Welcome to this edition of Weekly Science Picks.
What a busy news week – with the markets up, the transportation incidents with planes and trains, major flooding in China…well, there’s been a lot going on. And there were numerous stories of scientific importance reported on as well. So I’ve listed the stories I’ve found significant this week. Topics include climate change, space, physics, public health, girls in education, and dogs watching TV. Yes, dogs watching TV. There’s a little something for everyone. So kick back, with your favorite beverage in hand and soak up some knowledge.
Distant quakes ‘can trigger wastewater-site temblors’ by Jason Palmer
The notion of natural earthquake triggering is not new; in hydrothermal and volcanic areas, tremors can be triggered by large, distant earthquakes. But the new study suggests what is in effect a new category: natural triggering of seismic events primed by human activity.
If you’d like to read the full paper, you can check it out on Science: Injection-Induced Earthquakes by William L. Ellsworth
NASA Warned to Go Slow On Asteroid Capture Project by Richard A. Kerr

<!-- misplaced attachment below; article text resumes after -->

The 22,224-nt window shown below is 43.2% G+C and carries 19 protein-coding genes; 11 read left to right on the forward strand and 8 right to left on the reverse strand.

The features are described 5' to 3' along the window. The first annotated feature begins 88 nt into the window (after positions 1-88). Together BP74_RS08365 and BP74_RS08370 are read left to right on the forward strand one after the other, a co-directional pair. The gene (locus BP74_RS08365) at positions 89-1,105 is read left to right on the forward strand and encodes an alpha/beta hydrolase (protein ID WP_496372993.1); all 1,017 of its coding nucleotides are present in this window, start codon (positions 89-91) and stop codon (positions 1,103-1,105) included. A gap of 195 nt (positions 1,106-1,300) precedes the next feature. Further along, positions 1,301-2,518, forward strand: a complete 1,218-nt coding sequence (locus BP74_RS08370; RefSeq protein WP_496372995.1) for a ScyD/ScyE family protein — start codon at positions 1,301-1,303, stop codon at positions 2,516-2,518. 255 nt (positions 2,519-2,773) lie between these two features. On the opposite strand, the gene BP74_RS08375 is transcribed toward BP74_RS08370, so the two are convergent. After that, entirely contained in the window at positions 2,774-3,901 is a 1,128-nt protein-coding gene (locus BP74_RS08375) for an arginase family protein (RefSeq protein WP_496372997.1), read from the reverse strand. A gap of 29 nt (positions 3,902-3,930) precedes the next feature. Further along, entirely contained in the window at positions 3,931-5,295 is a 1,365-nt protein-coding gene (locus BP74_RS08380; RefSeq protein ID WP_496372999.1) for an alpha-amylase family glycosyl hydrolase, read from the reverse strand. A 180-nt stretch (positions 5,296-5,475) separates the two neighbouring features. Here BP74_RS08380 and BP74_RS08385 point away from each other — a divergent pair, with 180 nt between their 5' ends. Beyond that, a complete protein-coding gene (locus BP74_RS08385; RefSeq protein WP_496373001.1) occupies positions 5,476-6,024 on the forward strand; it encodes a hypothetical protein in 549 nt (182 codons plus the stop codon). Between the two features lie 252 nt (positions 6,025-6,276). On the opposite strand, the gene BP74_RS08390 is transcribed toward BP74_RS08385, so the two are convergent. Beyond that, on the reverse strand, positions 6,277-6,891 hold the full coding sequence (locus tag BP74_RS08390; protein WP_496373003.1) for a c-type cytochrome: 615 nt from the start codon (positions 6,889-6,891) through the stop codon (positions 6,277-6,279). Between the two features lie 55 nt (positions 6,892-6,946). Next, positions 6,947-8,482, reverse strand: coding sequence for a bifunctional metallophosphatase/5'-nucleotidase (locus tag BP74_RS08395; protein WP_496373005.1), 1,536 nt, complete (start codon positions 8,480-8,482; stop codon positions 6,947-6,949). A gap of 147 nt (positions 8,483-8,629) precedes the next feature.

NASA’s plan to retrieve a tiny asteroid as a steppingstone for astronauts on the way to Mars in the 2030s could be just the exciting project that the space agency needs to garner public support in these severe budgetary times, speakers at a workshop held yesterday in Washington, D.C., said.
Climate Change Will Cause More Energy Breakdowns, U.S. Warns by John M. Broder
Every corner of the country’s energy infrastructure — oil wells, hydroelectric dams, nuclear power plants — will be stressed in coming years by more intense storms, rising seas, higher temperatures and more frequent droughts.
NEWS TO BE AWARE OF
Thanks to a new invention, all you need is some sunshine, a little water, and a dash of gold nanoparticles.
Optical lattice atomic clock could ‘redefine the second’ by Rebecca Morelle
The devices, called optical lattice clocks, lost just one second every 300 million years – making them three times as accurate as current atomic clocks.
“Let us pick up our books and our pens. They are our most powerful weapons. One teacher, one book, one pen, can change the world,